The above command is non-permanent, meaning if you reboot the laser, this setting is gone. If you want to have a permanent setting, use:

G10 L20 P1 X0 Y0

So this is best done after moving the laser to the bottom left. However, this only sets the work area to [0,0] , the machine coordinate system is not. This keeps its zero point where it stood when it was turned on. If you have the position of the laser output, you get accordingly other (e.g., negative) values. You can change this by issuing $10=0 in the console. This sets the reporting to the workspace coordinate system.

In addition, it should be noted that the latter command (G10) stores the coordinates permanently. So, it only makes sense to use it if you use the automatic homing because otherwise you have to run it every time after switching it on or moving the laser by hand (since the start coordinates have most likely changed). This is because the zero position is stored relative to the position where the laser has been turned on.

If no limit switches are mounted and therefore no homing is possible, you should move the laser head to the front left before starting and then switch on the machine. This is the only way to use the entire working space without further tinkering.

LightBurn & LaserGRBL

LightBurn and LaserGRBL work with the coordinate system origin at the bottom left. This is the most intuitive from the user’s perspective, as coordinate systems often start at the bottom left.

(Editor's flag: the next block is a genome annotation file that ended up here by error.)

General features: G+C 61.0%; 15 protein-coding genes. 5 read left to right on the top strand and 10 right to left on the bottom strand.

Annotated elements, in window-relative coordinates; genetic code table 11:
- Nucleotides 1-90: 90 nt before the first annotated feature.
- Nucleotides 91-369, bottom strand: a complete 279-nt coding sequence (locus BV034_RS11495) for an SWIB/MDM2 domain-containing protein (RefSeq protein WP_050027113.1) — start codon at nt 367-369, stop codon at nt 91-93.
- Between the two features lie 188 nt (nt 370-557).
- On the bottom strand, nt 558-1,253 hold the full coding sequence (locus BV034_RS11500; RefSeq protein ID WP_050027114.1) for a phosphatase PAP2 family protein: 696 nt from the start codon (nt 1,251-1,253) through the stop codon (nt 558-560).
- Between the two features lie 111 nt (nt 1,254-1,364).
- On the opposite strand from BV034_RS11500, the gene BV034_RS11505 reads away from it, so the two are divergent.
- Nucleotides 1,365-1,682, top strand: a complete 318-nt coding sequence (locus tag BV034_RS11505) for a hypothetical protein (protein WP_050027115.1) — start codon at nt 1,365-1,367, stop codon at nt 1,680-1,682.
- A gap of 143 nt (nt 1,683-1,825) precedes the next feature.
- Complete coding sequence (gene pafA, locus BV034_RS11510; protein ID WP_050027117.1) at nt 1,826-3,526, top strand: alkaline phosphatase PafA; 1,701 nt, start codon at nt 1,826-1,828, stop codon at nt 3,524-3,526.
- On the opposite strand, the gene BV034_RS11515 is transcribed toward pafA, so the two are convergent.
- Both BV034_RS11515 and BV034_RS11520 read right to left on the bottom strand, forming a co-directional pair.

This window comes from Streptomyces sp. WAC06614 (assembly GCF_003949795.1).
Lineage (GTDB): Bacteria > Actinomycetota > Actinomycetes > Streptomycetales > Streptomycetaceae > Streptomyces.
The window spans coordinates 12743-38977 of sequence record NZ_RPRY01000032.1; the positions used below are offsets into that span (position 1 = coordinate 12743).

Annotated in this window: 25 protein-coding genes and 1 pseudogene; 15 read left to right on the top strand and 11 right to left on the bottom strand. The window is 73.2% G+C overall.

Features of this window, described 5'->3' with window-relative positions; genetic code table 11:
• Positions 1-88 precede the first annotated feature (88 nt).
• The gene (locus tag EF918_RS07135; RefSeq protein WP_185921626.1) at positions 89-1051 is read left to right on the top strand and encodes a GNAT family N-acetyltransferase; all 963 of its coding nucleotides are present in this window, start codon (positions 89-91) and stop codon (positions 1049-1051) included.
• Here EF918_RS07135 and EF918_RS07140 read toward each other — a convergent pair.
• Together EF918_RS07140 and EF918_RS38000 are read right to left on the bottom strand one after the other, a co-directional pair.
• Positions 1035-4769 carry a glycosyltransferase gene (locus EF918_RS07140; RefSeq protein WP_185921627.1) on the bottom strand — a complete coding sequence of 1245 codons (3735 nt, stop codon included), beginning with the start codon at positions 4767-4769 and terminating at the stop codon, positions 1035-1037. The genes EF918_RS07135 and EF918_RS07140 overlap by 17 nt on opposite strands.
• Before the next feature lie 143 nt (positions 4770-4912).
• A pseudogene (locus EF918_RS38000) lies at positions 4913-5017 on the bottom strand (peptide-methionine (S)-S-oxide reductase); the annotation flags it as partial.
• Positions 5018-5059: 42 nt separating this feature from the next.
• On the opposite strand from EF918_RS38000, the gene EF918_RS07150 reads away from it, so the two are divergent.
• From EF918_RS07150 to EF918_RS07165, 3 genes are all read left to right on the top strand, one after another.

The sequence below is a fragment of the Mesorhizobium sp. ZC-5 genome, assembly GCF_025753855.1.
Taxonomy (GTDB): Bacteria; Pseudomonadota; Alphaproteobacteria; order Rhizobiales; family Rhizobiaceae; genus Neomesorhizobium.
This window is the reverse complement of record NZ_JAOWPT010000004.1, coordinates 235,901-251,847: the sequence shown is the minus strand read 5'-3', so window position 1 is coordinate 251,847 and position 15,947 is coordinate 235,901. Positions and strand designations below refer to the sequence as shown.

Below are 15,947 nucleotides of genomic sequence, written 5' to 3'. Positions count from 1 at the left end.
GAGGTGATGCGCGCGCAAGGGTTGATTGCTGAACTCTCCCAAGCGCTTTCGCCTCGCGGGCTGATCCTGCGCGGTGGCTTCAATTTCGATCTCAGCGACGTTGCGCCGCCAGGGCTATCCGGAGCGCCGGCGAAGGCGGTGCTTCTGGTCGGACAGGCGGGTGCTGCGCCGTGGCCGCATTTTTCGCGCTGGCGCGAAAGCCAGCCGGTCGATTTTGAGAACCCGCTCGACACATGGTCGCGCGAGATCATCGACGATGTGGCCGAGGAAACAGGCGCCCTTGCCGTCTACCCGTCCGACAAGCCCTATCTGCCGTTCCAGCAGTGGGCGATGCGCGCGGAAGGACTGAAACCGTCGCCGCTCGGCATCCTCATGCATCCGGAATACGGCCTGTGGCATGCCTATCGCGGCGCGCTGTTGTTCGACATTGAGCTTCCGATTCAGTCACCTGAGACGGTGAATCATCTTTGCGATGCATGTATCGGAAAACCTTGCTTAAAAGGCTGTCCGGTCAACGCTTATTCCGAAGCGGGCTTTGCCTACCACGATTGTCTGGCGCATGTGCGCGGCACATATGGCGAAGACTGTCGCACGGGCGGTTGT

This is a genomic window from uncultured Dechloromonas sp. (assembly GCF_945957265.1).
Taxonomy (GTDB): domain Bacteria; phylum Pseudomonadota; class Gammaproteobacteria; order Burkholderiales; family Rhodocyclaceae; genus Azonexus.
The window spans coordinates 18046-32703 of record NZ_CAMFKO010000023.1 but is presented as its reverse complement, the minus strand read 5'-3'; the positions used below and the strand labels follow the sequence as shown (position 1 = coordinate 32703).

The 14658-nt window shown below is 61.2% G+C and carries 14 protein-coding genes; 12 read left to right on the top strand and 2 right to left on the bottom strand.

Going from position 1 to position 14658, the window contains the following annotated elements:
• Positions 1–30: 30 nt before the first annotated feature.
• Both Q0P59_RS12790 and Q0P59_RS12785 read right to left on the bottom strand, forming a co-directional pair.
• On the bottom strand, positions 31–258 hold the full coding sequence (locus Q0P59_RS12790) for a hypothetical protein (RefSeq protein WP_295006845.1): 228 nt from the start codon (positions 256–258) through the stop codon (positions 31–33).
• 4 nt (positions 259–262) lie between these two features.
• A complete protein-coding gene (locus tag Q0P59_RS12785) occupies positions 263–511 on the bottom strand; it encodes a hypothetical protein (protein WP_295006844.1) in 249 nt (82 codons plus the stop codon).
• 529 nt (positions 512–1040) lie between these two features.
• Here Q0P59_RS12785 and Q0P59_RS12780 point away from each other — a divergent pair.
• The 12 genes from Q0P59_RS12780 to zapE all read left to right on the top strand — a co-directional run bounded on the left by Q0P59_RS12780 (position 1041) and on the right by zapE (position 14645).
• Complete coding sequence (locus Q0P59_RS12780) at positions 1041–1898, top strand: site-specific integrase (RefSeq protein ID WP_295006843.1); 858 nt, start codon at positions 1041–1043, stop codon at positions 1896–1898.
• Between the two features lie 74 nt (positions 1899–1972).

LightBurn coordinate system

In these screenshots, you can see the coordinate systems of LB and LaserGRBL. In LightBurn, it is important to set the origin in device settings and the laser window to bottom left. Otherwise, you might have mirrored output.

So, when LB or LaserGRBL send a command to the laser, it is sent in the workspace coordinate system. Suppose the laser is in position [0,0] (regardless of where the head actually stands, the decisive factor is where it stood when it was switched on, whether a homing cycle was made or whether a working coordinate system was manually set). In LB or LaserGRBL, if you give the command to move to the position [20,20], the laser will move 20 mm to the right and 20 mm to the rear. As discussed earlier, this is done in its workspace coordinate system. If the laser is already in the back right, it will drive into the frame. If it stood in the middle, it then stands 20 mm next to and behind the middle.

LB also offers the option of taking the “current” position as the starting point instead of the absolute position. This makes it possible to easily find the target point by manually positioning the laser at a corner or center of a workpiece and then starting the process. Then the coordinates are not used relating to the frame of the laser, but to the current position. For more information, see the LightBurn documentation or the following video:

LightBurn tutorial

Necessity of automatic homing

A question that often arises is whether you need limit switches / automatic homing at all. There is no general answer to this question. Theoretically, this is not necessary for operation. As described, there are also manual methods for aligning the laser. From my perspective, there are the following points to consider:

  • Monitoring / securing the working area: If the laser has a defined and known position at all times, you have the possibility to secure the working area. By using the so-called soft limits, the firmware can cancel commands that would guide the laser outside the working area. So, you can no longer crash into the frame, which is very gentle on the mechanics. However, this can also be achieved with the hard limits, for this purpose, a limit switch must be installed at each end of each axis, and the laser stops automatically when touched.